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I have encountered problem that I wasn't able to solve so maybe I ll have some luck here. I am overriding WndProc in my application like this :

#include "stdafx.h"
#include <Windows.h>
#using <System.Windows.Forms.dll>
#using <System.Drawing.dll>
#using <System.dll>

using namespace System;
using namespace System::ComponentModel;
using namespace System::Collections;
using namespace System::Windows::Forms;
using namespace System::Drawing;


namespace EXAMPLE
{
    public ref class Form1: public System::Windows::Forms::Form
    {
        public:
        Form1()
        {
            this->AutoScaleDimensions = System::Drawing::SizeF(6, 13);
            this->AutoScaleMode = System::Windows::Forms::AutoScaleMode::Font;
            this->ClientSize = System::Drawing::Size(GetSystemMetrics(SM_CXSCREEN)/2, GetSystemMetrics(SM_CYSCREEN)/2);
            this->FormBorderStyle = System::Windows::Forms::FormBorderStyle::Sizable;
            this->Name = L"Test";
            this->Text = L"Test";
            this->ResumeLayout(false);
        }
        protected:  virtual void WndProc(System::Windows::Forms::Message% m) override 
        {
            //Do stuff in here
            Form::WndProc(m);
        }
   };
}
[STAThreadAttribute]
int main()
{
    Application::Run(gcnew projector_fixer::Form1() );
    return 0;
}

This works great but since I would like to have my main as clean as possible I have decided to create "controller class" that handles everything by connecting with main. So for example, rather than including event for mouse_click inside EXAMPLE namespace, I would include clicked object in my "controller class" constructor and handle that inside this class. This is easy, but when wanted to override wndproc I realized that I have no idea how do that. I imagine that it might look something like this:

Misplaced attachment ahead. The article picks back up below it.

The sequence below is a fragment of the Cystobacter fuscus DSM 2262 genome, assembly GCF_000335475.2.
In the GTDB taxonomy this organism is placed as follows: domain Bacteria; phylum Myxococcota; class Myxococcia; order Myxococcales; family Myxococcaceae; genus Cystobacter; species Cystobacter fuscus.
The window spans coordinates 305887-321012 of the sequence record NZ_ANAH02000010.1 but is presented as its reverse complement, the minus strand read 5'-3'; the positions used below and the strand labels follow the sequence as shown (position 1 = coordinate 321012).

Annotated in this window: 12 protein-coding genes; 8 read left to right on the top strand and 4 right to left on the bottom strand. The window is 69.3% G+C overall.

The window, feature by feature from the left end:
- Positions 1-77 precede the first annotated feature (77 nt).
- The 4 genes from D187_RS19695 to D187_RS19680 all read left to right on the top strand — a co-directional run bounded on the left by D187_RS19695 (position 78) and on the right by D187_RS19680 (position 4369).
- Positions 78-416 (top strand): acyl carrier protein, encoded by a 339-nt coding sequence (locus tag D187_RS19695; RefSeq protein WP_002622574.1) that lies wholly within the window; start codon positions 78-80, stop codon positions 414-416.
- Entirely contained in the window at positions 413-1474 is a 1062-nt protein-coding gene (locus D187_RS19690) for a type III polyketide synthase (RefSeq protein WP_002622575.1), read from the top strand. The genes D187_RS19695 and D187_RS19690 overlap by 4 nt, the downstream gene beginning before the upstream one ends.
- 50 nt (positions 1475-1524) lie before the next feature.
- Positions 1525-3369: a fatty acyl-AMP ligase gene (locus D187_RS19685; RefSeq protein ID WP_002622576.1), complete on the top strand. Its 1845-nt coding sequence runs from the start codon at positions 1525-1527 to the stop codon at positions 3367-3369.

inside main

myclass ^MYCLASS=gcnew myclass(//some way to send wndproc override to function//);

MYCLASS.h

#pragma once

ref class MYCLASS
{
public:
    MYCLASS();
    overriden_wndproc(System::Windows::Forms::Message% m);
};

MYCLASS.cpp

MYCLASS::MYCLASS(//some way to send wndproc override to function//)
{
     overriden_wndproc=//some way to send wndproc override to function//;
}
MYCLASS::overriden_wndproc(System::Windows::Forms::Message% m)
{
     //Do stuff in here
     Form::WndProc(m);
}

Please note that this is only my guessed version of what would seem logical. All help would be much appreciated.

Peter

I am adding whole wndproc since i strongly believe that event raising might become tricky because i am using break in my function.

protected:  virtual void WndProc(System::Windows::Forms::Message% m) override 
{
    System::Diagnostics::Debug::WriteLine(m);
    switch(hZoomSwitch)
    {
        case 0:
        {
            hScrollBar1->Value=0;
            hTimer->Stop();
            hZoomSwitch=2;
            break;
        }
        case 1:
        {
            hTimer->Start();
            hZoomSwitch=2;
            break;
        }
    }
    switch(vZoomSwitch)
    {
        case 0:
        {
            vScrollBar1->Value=0;
            vTimer->Stop();
            vZoomSwitch=2;
            break;
        }
        case 1:
        {
            vTimer->Start();
            vZoomSwitch=2;
            break;
        }
    }
    Form::WndProc(m);
}
share|improve this question
    
That cannot work. Consider raising an event instead that passes m. Your controller can subscribe the event. –  Hans Passant Sep 28 '12 at 16:22
    
I certainly think that it is possible to do this. I looked here stackoverflow.com/questions/8780700/… before writing this post, actually I googled for some time and found few people who seemed to get it working, but I cant get my head around how to do this in my particular case. –  Peter Kottas Sep 28 '12 at 17:19
1  
That requires Marshal::GetFunctionPointerForDelegate(). Lots of ways to shoot your foot doing that, an event is much easier to get right. –  Hans Passant Sep 28 '12 at 17:26
    
Hmm .. okey do you mind going into detail of your event idea ? I am not really sure how to do it and if you consider it a good approach it might be good solution for others who run into similar problem. –  Peter Kottas Sep 28 '12 at 17:44

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